Intel announced a funding award today for the Center for Advanced Semiconductor Fabrication Research and Education (CAFE) of $3 million over three years. This grant comes on the heels of Ohio State convening the Midwest Regional Network to Address National Needs in Semiconductor and Microelectronics, a network of 12 Midwest colleges and universities developing innovative solutions in higher education to support domestic semiconductor education, research and workforce needs. The Ohio State University will lead a multi-institutional, interdisciplinary education and research center to advance the fabrication and development of semiconductors and next-generation device technologies.
The new center will lay the foundation for a sustained, highly skilled and diverse semiconductor manufacturing workforce by developing comprehensive experiential learning frameworks for both graduate and undergraduate students, all while paving the way for leading-edge device technologies through state-of-the-art research.
Earlier this year, Intel announced it will invest more than $20 billion to construct two new chip factories in Ohio. Intel will invest $50 million directly in institutions of higher education in the state, while another $50 million investment from Intel will be matched by $50 million from the National Science Foundation in national funding opportunities.
“The Midwest has extensive experience in serving as an economic driver and support system for some of this nation’s most important undertakings, dating back to World War II and beyond,” said Ohio State President Kristina M. Johnson. “We look forward to reprising that role and helping America retake its rightful place as a leader in the semiconductor industry through this important collaborative effort to train the workforce of tomorrow. By working together, we are much greater than the sum of our parts, and the proof of that will be in the highly trained experts who will emerge from this program prepared to take any challenge and succeed.”
CAFE will partner Ohio State with nine other institutions in the state, including Ohio University, the University of Cincinnati, Central State University and Wilberforce University, as well as the education consortium Five Colleges of Ohio, Inc., composed of Denison University, Kenyon College, Oberlin College, Ohio Wesleyan University and the College of Wooster.
By bringing together these institutions of higher education into a single, interdisciplinary center, CAFE will provide semiconductor research opportunities to students from diverse backgrounds and disciplines, who can share in the access to world-class facilities in an experiential learning environment with a team science approach.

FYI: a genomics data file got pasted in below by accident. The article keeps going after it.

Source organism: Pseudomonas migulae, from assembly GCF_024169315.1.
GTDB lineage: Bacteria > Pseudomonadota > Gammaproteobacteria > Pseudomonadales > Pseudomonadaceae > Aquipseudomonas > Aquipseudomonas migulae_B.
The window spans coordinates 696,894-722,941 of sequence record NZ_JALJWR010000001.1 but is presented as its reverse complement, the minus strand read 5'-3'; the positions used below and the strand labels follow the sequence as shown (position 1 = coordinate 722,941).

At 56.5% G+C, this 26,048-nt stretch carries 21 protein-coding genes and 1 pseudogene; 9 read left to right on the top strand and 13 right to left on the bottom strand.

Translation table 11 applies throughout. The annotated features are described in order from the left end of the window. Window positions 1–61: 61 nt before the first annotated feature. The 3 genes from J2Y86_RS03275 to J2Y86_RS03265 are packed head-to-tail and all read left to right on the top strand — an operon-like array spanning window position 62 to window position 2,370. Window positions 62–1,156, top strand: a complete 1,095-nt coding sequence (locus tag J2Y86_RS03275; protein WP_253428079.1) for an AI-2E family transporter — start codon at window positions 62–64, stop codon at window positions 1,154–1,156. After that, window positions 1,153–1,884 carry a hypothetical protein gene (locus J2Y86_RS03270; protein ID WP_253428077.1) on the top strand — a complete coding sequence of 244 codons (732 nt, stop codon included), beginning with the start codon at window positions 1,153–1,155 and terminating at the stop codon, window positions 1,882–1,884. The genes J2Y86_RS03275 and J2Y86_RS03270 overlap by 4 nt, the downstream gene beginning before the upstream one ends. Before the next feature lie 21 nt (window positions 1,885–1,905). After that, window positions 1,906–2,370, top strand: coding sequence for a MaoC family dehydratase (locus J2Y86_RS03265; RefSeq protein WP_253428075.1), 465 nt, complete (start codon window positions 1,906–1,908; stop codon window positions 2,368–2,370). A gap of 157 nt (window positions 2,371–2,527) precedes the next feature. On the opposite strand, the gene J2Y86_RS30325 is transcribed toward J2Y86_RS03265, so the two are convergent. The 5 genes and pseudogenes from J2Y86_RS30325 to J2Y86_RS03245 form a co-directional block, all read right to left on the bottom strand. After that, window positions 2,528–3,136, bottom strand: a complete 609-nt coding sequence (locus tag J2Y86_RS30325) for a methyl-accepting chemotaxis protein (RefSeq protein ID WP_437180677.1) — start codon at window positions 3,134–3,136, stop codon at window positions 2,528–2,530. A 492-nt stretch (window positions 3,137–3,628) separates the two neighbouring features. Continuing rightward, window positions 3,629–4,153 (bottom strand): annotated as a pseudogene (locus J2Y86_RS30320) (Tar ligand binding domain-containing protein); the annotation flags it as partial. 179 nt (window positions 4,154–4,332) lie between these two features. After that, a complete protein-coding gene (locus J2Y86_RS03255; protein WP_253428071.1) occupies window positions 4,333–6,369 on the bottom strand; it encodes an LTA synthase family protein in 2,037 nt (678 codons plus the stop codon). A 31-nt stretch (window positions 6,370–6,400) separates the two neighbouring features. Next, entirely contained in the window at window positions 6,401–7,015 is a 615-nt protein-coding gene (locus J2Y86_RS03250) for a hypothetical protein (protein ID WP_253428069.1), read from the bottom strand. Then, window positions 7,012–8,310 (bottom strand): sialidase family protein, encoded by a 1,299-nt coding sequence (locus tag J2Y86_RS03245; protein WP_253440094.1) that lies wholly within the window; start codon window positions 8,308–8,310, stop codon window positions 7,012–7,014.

CAFE will be operated at Ohio State by the Institute for Materials Research (IMR), which promotes and supports materials and manufacturing research and initiatives across disciplines and colleges at the university. In addition to IMR operating Ohio State’s premier semiconductor fabrication facilities, the institute’s mission is to build large-scale programs that leverage the multidisciplinary strengths of Ohio State. IMR executive director Steven Ringel, professor in Ohio State’s Department of Electrical and Computer Engineering and associate vice president for research, is the lead principal investigator.
CAFE will offer exceptional opportunities for undergraduates to learn through hands-on research experience. Manufacturing internships for students, as well as graduate and postdoctoral research associateships, will further immerse and train tomorrow’s semiconductor workforce in a variety of real-world settings.
The new research center’s multidisciplinary, diverse and interactive culture will also be enhanced through its coordination with the National GEM Consortium and the Ohio Five-OSU Summer Undergraduate Research Experience (SURE) program.
The center will create new training programs and explore next-generation semiconductor device fabrication with activities aligning with many areas of strength within Ohio State’s semiconductor ecosystem: materials synthesis, characterization, device design and processing.
“The research we will carry out as part of the Intel-funded CAFE center will benefit our students, faculty and staff who are engaged in semiconductor research tremendously,” said Ringel. “The structure of CAFE will enable the convergence of both graduate and undergraduate students in an environment of interdisciplinary research and experiential learning that will provide exciting opportunities for current and future generations of students to get in on the ground level and cultivate the future of America’s silicon heartland.”
At Ohio State, access to world-class facilities related to semiconductor fabrication and research will afford experiential learning environments with a team science approach. Primary shared facilities central to CAFE’s research and education efforts at the university include Nanotech West Laboratory, the Semiconductor Epitaxy and Analysis Laboratory, the NanoSystems Laboratory, and the Center for Electron Microscopy and Analysis.
“We are excited to have this opportunity in Ohio’s semiconductor ecosystem, so diverse teams of faculty, staff and students can showcase their talent by having access to state-of-the-art facilities and research experts in semiconductor fabrication,” said IMR Director of Innovation Jay Sayre, who leads the CAFE student experiential plan. “This new, unique learning experience will introduce undergraduate and graduate students, and will inspire them to seek new horizons of research in academic labs and create a sustained pipeline of talent entering the semiconductor industry.”
CAFE anticipates broadening its reach to Ohio colleges and universities currently not part of the initial effort as it evolves its core program through event series that include lab training sessions and student-centric symposiums.